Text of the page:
Where should I cut and connect the Galvanized Pipe?

Discussion in 'Plumbing Forum, Professional & DIY Advice' started by froddan, Jul 16, 2007.

  1. froddan

    froddan New Member

    Jun 14, 2007
    I need to replace some 1 1/4" Galvanized pipe with 1 1/2" PVC because I will install a second lavatory sink.
    In the picture you can see the scenario, and I'm trying to decide where I should cut the galv pipe and connect the PVC.
    What would be the best/easiest option?
    Underneath the wall, a Galv pipe probably 1 1/2" or 2" is going horizontally all the way to the main stack of 3" cast iron.

    The pipe on the left is 1 1/4 and that is the section that needs to be replaced.
    I would like to connect the PVC at the reducer bushing on the upper right, but don't know if I can get the existing galv pipe off without sawing it...it seems to be really really tight.

    I also need to connect to the horizontal pipe below.
    Any thought on what the best connection(s) would be?

    Thank You!
  2. jadnashua

    jadnashua Retired Defense Industry Engineer xxx

    Sep 2, 2004
    Retired Systems engineer for defense industry.
    New England
    I think it would be best to take out all of the galvanized. You can probably cut it off then with a BIG wrench, unscrew it out of the CI hub. Depending on what you find, you may be able to screw in a PVC fitting, then replace the rest with PVC. Galvanized is a pair, so take it out while you can.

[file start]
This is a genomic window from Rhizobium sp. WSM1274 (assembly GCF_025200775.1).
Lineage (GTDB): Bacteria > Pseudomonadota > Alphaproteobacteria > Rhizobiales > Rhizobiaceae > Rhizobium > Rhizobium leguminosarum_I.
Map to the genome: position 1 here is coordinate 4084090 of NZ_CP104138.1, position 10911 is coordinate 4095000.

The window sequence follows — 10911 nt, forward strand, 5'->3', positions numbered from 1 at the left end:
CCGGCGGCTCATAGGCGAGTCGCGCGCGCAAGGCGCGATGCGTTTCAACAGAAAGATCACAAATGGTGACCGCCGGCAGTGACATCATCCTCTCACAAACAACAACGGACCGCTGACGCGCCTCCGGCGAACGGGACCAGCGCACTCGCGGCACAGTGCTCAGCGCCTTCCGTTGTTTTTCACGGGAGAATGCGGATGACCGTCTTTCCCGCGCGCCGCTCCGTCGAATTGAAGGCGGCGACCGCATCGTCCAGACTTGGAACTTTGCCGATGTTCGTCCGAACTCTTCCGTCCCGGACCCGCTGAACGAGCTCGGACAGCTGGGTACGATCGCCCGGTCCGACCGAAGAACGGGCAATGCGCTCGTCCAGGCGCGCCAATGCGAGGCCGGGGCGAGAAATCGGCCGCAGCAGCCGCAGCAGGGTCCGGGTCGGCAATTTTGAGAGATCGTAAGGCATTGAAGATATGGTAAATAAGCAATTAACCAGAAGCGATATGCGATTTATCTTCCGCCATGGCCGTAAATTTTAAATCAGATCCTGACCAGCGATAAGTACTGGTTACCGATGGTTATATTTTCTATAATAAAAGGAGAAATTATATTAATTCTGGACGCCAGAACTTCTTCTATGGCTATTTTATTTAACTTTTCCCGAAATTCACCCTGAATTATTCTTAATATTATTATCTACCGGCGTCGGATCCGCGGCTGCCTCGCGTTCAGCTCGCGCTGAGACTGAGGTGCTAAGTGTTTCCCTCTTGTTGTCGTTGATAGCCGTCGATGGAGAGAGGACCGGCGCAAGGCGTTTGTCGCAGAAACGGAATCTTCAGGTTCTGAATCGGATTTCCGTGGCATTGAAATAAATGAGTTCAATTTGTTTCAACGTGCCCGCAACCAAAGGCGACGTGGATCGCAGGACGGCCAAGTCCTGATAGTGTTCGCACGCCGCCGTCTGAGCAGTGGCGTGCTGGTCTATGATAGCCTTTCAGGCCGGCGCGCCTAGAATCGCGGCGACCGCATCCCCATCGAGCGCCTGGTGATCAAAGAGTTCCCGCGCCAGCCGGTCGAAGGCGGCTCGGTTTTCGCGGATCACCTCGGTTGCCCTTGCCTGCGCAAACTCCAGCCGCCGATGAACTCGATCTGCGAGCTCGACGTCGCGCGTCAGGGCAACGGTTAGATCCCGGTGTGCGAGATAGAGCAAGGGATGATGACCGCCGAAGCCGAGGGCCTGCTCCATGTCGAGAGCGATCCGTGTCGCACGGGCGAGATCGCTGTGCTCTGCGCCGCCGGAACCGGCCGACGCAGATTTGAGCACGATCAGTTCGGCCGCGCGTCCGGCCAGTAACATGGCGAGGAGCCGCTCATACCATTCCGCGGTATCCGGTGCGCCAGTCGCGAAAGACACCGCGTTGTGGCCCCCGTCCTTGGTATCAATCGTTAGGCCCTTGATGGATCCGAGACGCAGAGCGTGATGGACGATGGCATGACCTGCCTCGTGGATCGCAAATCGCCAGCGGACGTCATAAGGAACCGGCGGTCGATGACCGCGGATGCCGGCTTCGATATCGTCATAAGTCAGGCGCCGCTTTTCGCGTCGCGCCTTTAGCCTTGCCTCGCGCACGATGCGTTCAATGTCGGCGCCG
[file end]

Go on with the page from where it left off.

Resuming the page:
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  4. BAPlumber

    BAPlumber Plumber

    Jul 18, 2007
    Journeyman Plumber, business owner
    Vashon, Washington
    I'm not seeing your picture very clearly. I'd cut out whatever I needed and replace using shielded transition couplings (Mission bands). If your replacing a 1.25" drain you'll have to replace all the 1.25" to avoid a restriction from 1.5 to 1.25.

  5. GrumpyPlumber

    GrumpyPlumber Licensed Grump

    Jun 18, 2007
    Plumber, self employed
    Licensed Grump
    I would strongly recommend removing all galvy drainage, also as BaPlumber stated, You can't increase to 1-1/2" and connect to 1-1/4" ...you'd have to replace all 1-1/4" to where it connects to the stack...future clogs in waiting if you do that.
  6. hj

    hj Moderator & Master Plumber Staff Member

    Aug 31, 2004
    Cave Creek, Arizona

    Where are the pictures?
  7. froddan

    froddan New Member

    Jun 14, 2007

    Here is the one picture, and I have removed all the galv pipe above ground and replaced the vent pipe with 1 1/2" ABS.
    I am now working underneath the subfloor where the tub-shower drain, which is 1 1/2" galv pipe, connects to the sink drain and then runs about 3 feet to the main stack.

    I am replacing as much of the galv pipe with ABS, but I cannot reach all of it, so I'm planning on using 1 1/2" no-hub couplings.
    I realize that 2" would probably be better, but with a couple of cleanouts and very rare use of this tub and sinks, would I be fine with 1 1/2" ?

    To clarify the pictures: The photo is obviously the pipes for the double sinks.
    The drawing is what it looks like underneath the subfloor. Tub-shower drain connecting to sink drain and then it goes to the main stack.


    Attached Files:

  8. geniescience

    geniescience Homeowner

    Nov 27, 2005
    humid summers hot, humid winters cold
    1.5" diameter is fine. Fine.

    If the run is long, long, long, then 2" is better. Otherwise 1.5" is sufficient and is not in any way at or near the lower limit of carrying capacity needed to drain a tub or shower.

    That is all I can add, for now. (Can't figure out completely yet what your other questions are asking.) Others will get to your other questions raised.

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